The Police’s Data Visibility Part 2: The Limitations of Data Visibility for Predicting Police Misconduct

By Ajay Sandhu

In part 1 of this blog, I suggested that raising the police’s data visibility may improve opportunities to analyse and predict fatal force incidents. In doing so, data visibility may offer a solution to problems related to high numbers of fatal force incidents in the US. However, data visibility is not without limitations. Problems including the (un)willingness of data scientists and police organisations to cooperate and the (un)willingness of police organisations to institute changes based on the findings of data scientists’ work must be considered before optimistically declaring data visibility a solution to problems related to fatal force. In this blog, I discuss two addition limitations of data visibility, including low-quality data and low-quality responses to early intervention programs. Both are problems related to the prediction and intervention stages of using data to reduce fatal force incidents. Future blogs can discuss issues related to the earlier stages of using data to reduce fatal force incidents such as collection and storage of data about police work.

 

Low-quality data: As they are still relatively new technologies, it is hard to assess algorithms designed to predict fatal force. However, we can learn about the limitations of these algorithms by drawing on research about the police’s attempts to use algorithms to predict and pre-empt crime. “Predictive policing” adapts digital data about previous crimes to predict where crime is most likely to occur in the future and who is most likely to engage in criminal behaviour. Despite police departments recent and rapid adoption of predictive policing software such as PredPol, the effectiveness of predictive policing has been subject to critique for several reasons. Among these reasons are concerns about the low-accuracy of data fed to predictive policing software. This “input data” has been described as inaccurate and incomplete due to systemic biases in police work. For example, police officers’ tendency to focus on certain types of crime, certain types of spaces, and certain social groups, while leaving other crime and other spaces unaddressed, creates unrepresentative data suggesting problematic correlations between impoverished spaces, racial groups, and crime. When analysed by predictive software, this biased data is likely to produce predictions which contain both false positives and false negatives. Accordingly, if high-quantity but low-quality input data is used to predict fatal force incidents, similar problems may arise. For example, input data which is inaccurate, incomplete, or skewed (the result of police organisations’ failure to accurately document police work, especially use of force incidents) may result in inaccurate calculations from predictive software. These inaccurate predictions will then inform early intervention programs targeting low-risk officers and/or the neglect of high-risk officers.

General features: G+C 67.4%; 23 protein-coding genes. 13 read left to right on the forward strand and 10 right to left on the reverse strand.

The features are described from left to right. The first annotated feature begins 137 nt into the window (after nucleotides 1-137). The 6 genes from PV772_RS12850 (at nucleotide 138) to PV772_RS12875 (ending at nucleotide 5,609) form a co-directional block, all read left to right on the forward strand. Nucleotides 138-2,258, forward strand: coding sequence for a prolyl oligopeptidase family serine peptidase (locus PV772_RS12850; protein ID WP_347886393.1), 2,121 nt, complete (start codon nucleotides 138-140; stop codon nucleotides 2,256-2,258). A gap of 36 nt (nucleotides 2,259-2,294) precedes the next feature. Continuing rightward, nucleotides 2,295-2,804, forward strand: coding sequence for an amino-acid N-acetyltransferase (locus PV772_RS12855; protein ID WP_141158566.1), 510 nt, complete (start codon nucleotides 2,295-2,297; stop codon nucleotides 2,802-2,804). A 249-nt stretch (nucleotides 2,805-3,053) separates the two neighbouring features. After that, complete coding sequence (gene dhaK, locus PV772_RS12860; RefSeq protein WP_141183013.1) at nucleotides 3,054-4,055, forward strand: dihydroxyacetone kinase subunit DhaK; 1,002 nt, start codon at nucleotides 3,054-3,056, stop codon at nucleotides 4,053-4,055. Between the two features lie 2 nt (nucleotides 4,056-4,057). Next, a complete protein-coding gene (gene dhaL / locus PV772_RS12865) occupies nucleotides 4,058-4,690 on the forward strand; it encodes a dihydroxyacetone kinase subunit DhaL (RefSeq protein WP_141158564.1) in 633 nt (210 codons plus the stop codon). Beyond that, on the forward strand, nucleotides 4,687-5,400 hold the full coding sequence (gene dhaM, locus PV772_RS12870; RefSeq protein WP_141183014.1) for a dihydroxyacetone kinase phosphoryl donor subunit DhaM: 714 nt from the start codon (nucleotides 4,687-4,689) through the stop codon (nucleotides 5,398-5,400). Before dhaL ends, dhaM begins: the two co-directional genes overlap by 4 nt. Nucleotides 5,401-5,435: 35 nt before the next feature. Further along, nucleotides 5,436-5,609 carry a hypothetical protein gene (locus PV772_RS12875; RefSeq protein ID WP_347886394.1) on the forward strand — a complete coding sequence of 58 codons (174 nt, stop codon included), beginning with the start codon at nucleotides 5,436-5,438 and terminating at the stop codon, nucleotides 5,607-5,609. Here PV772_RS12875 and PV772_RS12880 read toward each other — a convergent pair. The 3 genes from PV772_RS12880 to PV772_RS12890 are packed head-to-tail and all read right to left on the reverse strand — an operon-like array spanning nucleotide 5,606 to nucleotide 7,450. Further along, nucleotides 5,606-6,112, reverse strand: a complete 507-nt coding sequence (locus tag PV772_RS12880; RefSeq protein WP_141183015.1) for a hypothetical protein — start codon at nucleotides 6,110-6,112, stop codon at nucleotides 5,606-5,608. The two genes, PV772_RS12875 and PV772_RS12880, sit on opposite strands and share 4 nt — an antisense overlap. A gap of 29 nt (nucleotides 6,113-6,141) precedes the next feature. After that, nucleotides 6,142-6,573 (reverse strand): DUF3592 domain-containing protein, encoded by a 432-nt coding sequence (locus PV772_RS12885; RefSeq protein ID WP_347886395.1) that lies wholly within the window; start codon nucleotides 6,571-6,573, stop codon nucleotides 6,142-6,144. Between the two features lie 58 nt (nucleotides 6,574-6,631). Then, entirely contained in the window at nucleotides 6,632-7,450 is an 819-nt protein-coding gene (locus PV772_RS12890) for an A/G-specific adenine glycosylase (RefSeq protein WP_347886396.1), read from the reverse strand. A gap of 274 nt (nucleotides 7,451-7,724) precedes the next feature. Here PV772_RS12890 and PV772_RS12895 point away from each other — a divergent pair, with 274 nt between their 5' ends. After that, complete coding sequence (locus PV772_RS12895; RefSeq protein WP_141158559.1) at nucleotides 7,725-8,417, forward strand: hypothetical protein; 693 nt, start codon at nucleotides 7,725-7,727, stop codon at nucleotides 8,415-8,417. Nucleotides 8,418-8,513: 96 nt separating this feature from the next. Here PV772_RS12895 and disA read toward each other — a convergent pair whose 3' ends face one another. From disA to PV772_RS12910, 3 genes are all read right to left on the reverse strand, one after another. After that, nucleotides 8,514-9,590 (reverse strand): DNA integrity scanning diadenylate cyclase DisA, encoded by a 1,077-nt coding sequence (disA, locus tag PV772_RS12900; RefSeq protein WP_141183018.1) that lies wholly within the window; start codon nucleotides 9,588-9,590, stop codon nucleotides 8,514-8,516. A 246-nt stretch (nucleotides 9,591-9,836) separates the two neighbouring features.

Low-quality response: In addition to concerns about their ability to accurately identify high-risk officers, there are several concerns about the practicalities of early intervention programs. For instance, there are reasons to believe that, if high-risk officers are accurately identified by data scientists, interventions will not be taken seriously. A police department in New Orleans, for example, faced difficulties persuading its officers to take interventions seriously after they began to mock data collection efforts, and even considered being flagged as high-risk by an algorithm as a “badge of honour.” Some officers began to refer to interventions such as re-training programs as a “bad boy school” and saw inclusion as a matter of pride rather than something to be taken seriously. The problems with getting officers to take interventions seriously suggests that even if data scientists can construct an algorithm which accurately flags high-risk officers, there is no guarantee that ensuing attempts to improve police behaviour will be effective, especially if police are unwilling to accept interventions. Furthermore, even if officers do not ridicule interventions, there is no guarantee that interventions will receive the support from police organisations that may be required. For example, studies show that interventions often suffer from administrative neglect, delays, and can be error-ridden and sloppy, leading to a failure to transform the organizational and social culture of a police department.

Conclusion

By raising police officers’ data visibility, police organisations, with the help of data scientists, can engaging in comprehensive analysis of fatal force incidents, and produce programs designed to identify high-risk officers and successfully intervene through re-training, counselling, or substantive changes to use of force policy. However, several unknowns play a key role in determining the implications of data visibility and predictive analytics including the inclusion/exclusion of data, false positives/negatives, and social forces which determine if interventions will be taken seriously by officers. Each of these unknowns requires detailed study before trying to walk a logical pathway from data visibility to a reduction in fatal force incidents.


Disclaimer: The views expressed herein are the author(s) alone.

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